The Last Good Heist: The Inside Story of the Biggest Single Payday in the Criminal History of the Northeast (Paperback)
We will be closed on Saturday, July 4th in observance of Independence Day.
We are available Monday to Saturday 10:00 a.m. to 4:00 p.m. for Limited Browsing, Order Pickup, Phone Orders, and Contactless Parking Lot Pickup. Order online 24 hours a day.
**Free Local Area Delivery on Tuesday and Friday**
*USPS shipping is taking up to 2-3 weeks instead of 2-7 days, please consider contactless Parking Lot Pickup if you are in the area.
Please Note: Many of the high demand books that say 'On our Shelves Now' are on hold for other customers. We are hoping that they will be back in stock at the warehouse around the middle of June. Thank you for your patience.
On Aug. 14, 1975, eight daring thieves ransacked 148 massive safe-deposit boxes at a secret bank used by organized crime, La Cosa Nostra, and its associates in Providence, R.I. The crooks fled with duffle bags crammed full of cash, gold, silver, stamps, coins, jewels and high-end jewelry. The true value of the loot has always been kept secret, partly because it was ill-gotten to begin with, and partly because there was plenty of incentive to keep its true worth out of the limelight. It's one thing for authorities to admit they didn't find a trace of goods worth from $3 million to $4 million, and entirely another when what was at stake was more accurately valued at about $30 million, the equivalent of $120 million today. It was the biggest single payday in the criminal history of the Northeast. Nobody came close, not the infamous James "Whitey" Bulger, not John "The Dapper Don" Gotti, not even the Brinks or Wells Fargo robbers. The heist was bold enough and big enough to rock the underworld to its core, and it left La Cosa Nostra in the region awash in turmoil that still reverberates more than forty years later. Last Good Heist is the inside story of the robbery and its aftermath.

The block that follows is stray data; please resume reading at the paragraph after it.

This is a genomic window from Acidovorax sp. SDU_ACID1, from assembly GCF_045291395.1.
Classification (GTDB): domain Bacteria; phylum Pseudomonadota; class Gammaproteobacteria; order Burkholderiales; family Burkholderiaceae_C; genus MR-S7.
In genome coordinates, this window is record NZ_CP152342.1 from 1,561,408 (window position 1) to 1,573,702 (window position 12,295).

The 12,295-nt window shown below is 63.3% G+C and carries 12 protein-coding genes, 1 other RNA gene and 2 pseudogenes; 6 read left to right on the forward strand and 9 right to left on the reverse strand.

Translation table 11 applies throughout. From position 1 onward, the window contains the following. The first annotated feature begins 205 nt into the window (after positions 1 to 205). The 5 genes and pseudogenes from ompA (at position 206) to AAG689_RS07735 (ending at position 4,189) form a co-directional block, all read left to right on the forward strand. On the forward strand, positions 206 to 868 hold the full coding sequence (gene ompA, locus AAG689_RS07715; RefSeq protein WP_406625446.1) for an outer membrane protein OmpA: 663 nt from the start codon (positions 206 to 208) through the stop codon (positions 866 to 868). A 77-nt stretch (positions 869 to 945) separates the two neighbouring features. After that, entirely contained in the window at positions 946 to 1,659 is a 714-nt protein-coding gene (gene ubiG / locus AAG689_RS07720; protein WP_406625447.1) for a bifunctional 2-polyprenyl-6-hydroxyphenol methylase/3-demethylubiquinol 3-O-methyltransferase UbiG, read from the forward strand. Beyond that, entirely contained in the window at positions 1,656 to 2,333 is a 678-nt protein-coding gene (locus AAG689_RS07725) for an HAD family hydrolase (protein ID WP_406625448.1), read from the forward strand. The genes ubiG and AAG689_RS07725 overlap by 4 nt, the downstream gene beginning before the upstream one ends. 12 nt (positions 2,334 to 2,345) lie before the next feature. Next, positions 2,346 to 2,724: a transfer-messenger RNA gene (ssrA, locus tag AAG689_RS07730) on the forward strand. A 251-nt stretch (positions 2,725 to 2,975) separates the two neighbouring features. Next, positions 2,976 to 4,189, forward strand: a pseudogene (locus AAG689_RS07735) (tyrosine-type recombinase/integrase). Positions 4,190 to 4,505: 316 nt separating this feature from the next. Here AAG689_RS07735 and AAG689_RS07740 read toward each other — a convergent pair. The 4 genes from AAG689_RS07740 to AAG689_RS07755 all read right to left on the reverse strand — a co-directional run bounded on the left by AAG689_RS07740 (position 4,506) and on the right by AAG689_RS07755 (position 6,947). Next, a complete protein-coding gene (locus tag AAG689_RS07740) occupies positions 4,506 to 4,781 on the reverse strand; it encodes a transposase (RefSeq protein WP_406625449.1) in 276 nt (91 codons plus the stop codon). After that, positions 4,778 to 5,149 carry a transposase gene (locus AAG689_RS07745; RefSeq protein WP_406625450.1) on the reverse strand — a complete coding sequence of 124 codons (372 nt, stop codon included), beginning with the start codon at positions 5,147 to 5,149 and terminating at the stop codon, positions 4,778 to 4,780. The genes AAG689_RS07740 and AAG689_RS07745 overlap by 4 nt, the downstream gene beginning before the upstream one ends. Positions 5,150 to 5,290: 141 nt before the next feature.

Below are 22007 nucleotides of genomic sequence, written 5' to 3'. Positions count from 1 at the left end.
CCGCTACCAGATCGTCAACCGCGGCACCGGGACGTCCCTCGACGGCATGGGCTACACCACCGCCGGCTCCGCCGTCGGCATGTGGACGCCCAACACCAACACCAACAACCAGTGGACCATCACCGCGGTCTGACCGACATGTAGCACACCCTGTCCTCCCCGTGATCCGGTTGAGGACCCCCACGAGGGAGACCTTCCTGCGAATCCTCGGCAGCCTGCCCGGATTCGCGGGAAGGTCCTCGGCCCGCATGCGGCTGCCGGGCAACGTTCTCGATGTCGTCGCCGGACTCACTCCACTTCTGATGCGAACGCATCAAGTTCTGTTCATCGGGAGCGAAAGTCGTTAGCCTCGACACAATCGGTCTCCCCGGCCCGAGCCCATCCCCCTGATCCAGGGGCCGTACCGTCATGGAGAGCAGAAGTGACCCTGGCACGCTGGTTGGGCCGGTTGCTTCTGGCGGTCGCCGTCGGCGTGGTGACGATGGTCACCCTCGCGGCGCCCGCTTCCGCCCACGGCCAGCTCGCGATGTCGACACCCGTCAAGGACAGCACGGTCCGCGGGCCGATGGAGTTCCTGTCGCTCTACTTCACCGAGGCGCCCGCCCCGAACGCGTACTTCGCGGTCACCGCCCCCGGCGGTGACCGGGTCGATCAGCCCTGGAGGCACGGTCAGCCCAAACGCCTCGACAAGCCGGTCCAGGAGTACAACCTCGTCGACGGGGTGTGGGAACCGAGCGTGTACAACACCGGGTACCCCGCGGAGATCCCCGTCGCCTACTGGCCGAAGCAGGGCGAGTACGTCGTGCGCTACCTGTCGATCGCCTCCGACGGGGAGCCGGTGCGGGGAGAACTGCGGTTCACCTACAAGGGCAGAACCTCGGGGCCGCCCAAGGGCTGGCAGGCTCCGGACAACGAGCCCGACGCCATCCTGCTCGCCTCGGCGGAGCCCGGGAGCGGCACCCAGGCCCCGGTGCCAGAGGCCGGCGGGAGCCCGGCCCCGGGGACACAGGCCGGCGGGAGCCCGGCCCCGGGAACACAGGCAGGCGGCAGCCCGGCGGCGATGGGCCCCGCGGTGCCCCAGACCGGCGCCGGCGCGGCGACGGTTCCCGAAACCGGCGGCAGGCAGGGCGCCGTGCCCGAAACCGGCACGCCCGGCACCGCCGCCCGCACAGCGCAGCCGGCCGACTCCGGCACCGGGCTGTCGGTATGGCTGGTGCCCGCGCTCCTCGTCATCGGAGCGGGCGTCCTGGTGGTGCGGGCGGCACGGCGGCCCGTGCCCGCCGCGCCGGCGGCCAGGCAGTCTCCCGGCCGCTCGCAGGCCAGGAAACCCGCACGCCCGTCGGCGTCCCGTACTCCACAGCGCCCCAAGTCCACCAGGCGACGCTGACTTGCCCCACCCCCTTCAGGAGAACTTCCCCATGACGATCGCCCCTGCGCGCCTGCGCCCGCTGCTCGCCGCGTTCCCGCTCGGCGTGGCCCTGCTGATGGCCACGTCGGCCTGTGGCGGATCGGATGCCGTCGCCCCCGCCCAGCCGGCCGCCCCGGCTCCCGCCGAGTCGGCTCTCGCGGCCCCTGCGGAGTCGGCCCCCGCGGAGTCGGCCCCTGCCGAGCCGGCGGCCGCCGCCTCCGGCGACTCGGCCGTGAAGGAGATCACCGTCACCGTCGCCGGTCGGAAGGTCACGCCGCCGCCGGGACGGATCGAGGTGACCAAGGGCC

About the Author
Tim White is a prize-winning investigative reporter for WPRI-TV, the CBS affiliate in Providence; Randall Richard is a former investigative reporter and international correspondent for the Providence Journal and national reporter at the Associated Press, and Wayne Worcester is a former reporter and editor at the Providence Journal, novelist, essayist and now a journalism professor at the University of Connecticut.